Smart grid cybersecurity is back in the news. It started last week, when Congressmen Henry Waxman and Edward Markey accused a group of U.S. utilities of failing to take every measure to protect against cyberthreats to their critical infrastructure, including the sophisticated industrial controls worm known as Stuxnet.
Utility trade groups quickly fired back that they’re complying with all mandatory safety and security requirements, as well as dealing with the “daily,” “constant” and “malicious” attempts by parties unknown to access their IT systems. Cybersecurity experts quickly weighed in, noting that in fact, many utilities were barred by data security rules from sharing the information the Congressmen had requested -- at least via open email.
So that’s the political firestorm of the month. In the meantime, the hard, slow and expensive work of securing the grid goes on, whether in Washington, D.C. in terms of interstate transmission, energy markets and national security concerns, or in the chambers of the state regulatory agencies that manage most of the nitty-gritty distribution of electricity to the homes, businesses and institutions that consume it.
California is a bellwether state for this kind of thing, putting the California Public Utilities Commission in the position of potentially setting trends across the country on smart grid cybersecurity. Chris Villarreal, a senior policy analyst with CPUC, laid out some of the work the state agency has done so far on the smart grid cybersecurity front in a smart grid webinar this week.
While Villarreal noted that he speaks for himself, not for the commission, he’s certainly got a close view of how the state is managing the intersection of technology, regulations and economic factors that go into securing the grid from cyberattack. Here are some top takeaways.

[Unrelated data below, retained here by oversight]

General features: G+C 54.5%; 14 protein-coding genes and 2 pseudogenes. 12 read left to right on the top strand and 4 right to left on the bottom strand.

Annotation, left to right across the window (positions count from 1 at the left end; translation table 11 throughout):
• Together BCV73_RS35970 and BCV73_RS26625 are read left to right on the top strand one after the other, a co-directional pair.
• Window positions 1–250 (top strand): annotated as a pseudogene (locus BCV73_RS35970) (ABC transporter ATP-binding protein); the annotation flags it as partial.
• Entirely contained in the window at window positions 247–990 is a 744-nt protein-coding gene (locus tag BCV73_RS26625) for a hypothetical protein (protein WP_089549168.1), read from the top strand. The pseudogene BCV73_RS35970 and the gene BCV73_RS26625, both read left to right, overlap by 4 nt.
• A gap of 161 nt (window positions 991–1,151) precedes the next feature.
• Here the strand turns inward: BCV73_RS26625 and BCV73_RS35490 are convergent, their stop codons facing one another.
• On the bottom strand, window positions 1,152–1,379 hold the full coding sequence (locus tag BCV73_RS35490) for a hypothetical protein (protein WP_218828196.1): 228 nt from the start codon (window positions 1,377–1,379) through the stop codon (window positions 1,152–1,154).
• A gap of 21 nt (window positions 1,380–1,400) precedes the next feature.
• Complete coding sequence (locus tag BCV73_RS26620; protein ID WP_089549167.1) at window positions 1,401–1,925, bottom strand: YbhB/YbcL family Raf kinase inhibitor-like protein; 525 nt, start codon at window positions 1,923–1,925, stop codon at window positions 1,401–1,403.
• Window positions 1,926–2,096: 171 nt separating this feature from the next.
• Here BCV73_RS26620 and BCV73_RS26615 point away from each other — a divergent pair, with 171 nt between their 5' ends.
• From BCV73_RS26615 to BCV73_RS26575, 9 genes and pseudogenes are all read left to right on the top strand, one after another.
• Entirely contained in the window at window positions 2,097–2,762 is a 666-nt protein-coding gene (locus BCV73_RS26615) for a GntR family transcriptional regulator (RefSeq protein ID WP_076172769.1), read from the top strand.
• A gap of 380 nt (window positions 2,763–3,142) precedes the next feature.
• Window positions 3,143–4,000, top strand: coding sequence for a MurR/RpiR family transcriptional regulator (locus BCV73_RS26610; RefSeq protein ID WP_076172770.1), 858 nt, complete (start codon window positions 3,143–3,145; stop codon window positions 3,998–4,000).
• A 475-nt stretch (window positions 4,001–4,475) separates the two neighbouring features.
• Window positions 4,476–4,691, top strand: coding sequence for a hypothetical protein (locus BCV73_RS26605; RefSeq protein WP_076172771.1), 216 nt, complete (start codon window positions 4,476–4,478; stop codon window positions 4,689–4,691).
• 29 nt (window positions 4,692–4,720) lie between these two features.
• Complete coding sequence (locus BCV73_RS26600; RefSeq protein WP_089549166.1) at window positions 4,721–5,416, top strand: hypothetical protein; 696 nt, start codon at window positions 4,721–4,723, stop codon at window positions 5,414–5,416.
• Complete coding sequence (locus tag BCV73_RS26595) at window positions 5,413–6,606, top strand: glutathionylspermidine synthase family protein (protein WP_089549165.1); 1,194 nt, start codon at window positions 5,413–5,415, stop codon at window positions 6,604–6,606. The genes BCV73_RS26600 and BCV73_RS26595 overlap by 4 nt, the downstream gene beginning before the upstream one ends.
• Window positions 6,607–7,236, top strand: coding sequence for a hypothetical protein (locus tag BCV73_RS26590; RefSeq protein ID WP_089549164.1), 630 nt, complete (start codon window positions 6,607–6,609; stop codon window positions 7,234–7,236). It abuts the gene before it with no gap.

1) There is no 100-percent guarantee of security -- but ensuring the security of the utility grid is on par with safety and reliability concerns. “Despite what you may have heard last week from certain members of Congress, we are working on implementing standards and best practices on cybersecurity,” Villarreal said. But that doesn’t mean that the CPUC, or the utilities it regulates, expects to achieve a perfect protection record, he said.
Instead, the CPUC is generally guided by the principle of “ensuring that the utility operates in a safe, reliable, and secure manner at a reasonable cost,” he said. Safety and reliability are, of course, the top objectives for every utility, and there are complex rules in place to measure success and failure on those measures. It makes sense to prioritize cybersecurity -- along with physical security, workforce training, change management and all the other best practices that help secure a modern enterprise from digital threats -- on the same basis.
2) The metrics for measuring cybersecurity aren’t here yet. It’s easy to cite big, round numbers to play up the cyberthreat, as the Waxman-Markey report does when it notes that one big utility reported getting more than 10,000 intrusion attempts per day. But it’s much harder for utilities to value the benefit of spending on cybersecurity in the multi-year rate cases they make to commissions like the CPUC, Villarreal noted.